Deuterated compounds – in which a drug molecule’s carbon-hydrogen bond is replaced with a carbon deuterium bond to extend the drug’s half-life – continue to show promise in potentially boosting the bioavailability and safety of some drugs.
The deuterated compound market has attracted many new companies looking to develop and patent deuterated versions of various existing, non-deuterated therapeutic compounds—known as the “Deuterium Switch.”
What is a Deuterated Drug?
A deuterated drug is a small molecule with medicinal activity. It is made by replacing one or more of the hydrogen atoms contained in the drug molecule with deuterium – a hydrogen isotope whose nucleus contains one neutron and one proton. As deuterium and hydrogen have nearly the same physical properties, deuterium substitution is the smallest structural change that can be made to a molecule.
To Deuterate or Not to Deuterate – That’s the Regulatory Question
Developers of deuterium switch compounds must show significant clinical benefits over existing non-deuterated versions to justify why they should replace existing or less expensive therapies. However, such a switch can:
- Take advantage of the clinical knowledge concerning the non-deuterated version of the compound
- Benefit from new patent protections
- Result in improved therapies and patient outcomes.
Did you know that most large pharmaceutical companies today also claim deuterated versions of new molecules in their patent applications?
Benefits of Deuterated Versions of Drugs
Deuterated versions of existing drugs can benefit from improved pharmacokinetic or toxicological properties. Because of the kinetic isotope effect, which is the change in rate of a chemical reaction when one of the atoms in the reactants is substituted with one of the isotopes, drugs that contain deuterium may have significantly lower metabolism rates. As the C-D bond is ten times stronger than the C-H bond, it is much more resistant to chemical or enzymatic cleavage and the difficulty of breaking the bond can decrease the rate of metabolism. Lower metabolism rates give deuterated drugs a longer half-life, making them take much longer to be eliminated from the body. This reduced metabolism can extend a drug’s desired effects, diminish its undesirable effects, and allow less frequent dosing. The replacement may also lower toxicity by reducing toxic metabolite formation.
A major potential advantage of deuterated compounds is the possibility of faster, more efficient, less costly clinical trials, because of the extensive testing the non-deuterated versions have previously undergone. The main reasons compounds fail during clinical trials are lack of efficacy, poor pharmacokinetics or toxicity. With deuterated drugs, efficacy is not in question – allowing the research to focus on pharmacokinetics and toxicity. Deuterated versions of drugs might also be able to obtain FDA approval via a 505(b)(2) NDA filing, a faster, less expensive route.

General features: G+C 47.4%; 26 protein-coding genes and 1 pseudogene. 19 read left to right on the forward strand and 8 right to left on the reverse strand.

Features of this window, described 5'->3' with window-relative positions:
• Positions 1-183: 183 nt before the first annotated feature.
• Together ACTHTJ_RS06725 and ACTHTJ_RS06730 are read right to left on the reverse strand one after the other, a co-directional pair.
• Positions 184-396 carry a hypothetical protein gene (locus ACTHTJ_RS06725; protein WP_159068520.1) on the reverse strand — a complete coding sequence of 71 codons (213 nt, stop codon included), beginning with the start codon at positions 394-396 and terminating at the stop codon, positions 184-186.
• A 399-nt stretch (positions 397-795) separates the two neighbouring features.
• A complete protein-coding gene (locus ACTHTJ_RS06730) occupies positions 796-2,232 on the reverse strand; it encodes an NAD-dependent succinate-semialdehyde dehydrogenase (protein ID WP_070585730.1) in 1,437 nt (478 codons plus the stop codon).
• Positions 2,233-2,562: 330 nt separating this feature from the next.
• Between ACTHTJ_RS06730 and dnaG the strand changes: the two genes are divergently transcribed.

Manufacturing Deuterium Exchanged APIs
With our expertise in deuteration technology, Neuland Labs uses a synthetic approach where deuterium-enriched material is combined with the drug to produce deuterated drugs. Another approach, called an exchange approach, uses a catalyst to produce a deuterated molecule.
The most popular process for sourcing deuterium for drugs is extracting D2O from regular water via the Girdler sulfide (also known as the Geib-Spevack) process, which uses a temperature difference and hydrogen sulfide to enrich deuterium in water by up to 20%.
Deuterated Molecules Advance in Clinical Trials
While Deuteration has been around literally for decades, I mentioned in an article last year at PharmTech (Pharma APIs: It’s Still a Small World) that most deuterium chemistry efforts are currently in the pre-formulation stage.
Those deuterated compounds that have advanced are generally performing well in clinical trials. In July, a deuterated drug reached Phase III testing for the first time, in a study to treat Huntington’s disease. Known as deutetrabenazine, the drug was found to reduce the disease symptoms and the frequency of administration, and it is currently being considered for approval by the FDA.
Recently, another investigational new drug targeting nonalcoholic steatohepatitis & adrenomyeloneuropathy (a deuterium-stabilized [R]-enantiomer of pioglitazone) recently completed FDA review and appears headed towards a Phase 1 study.
Growing Opportunity for Deuterated Drugs
The current market value of companies specializing in this technology suggests that the value of “deuterium switching” could be more than a $1 billion, and that the greatest discoveries in the field have yet to occur.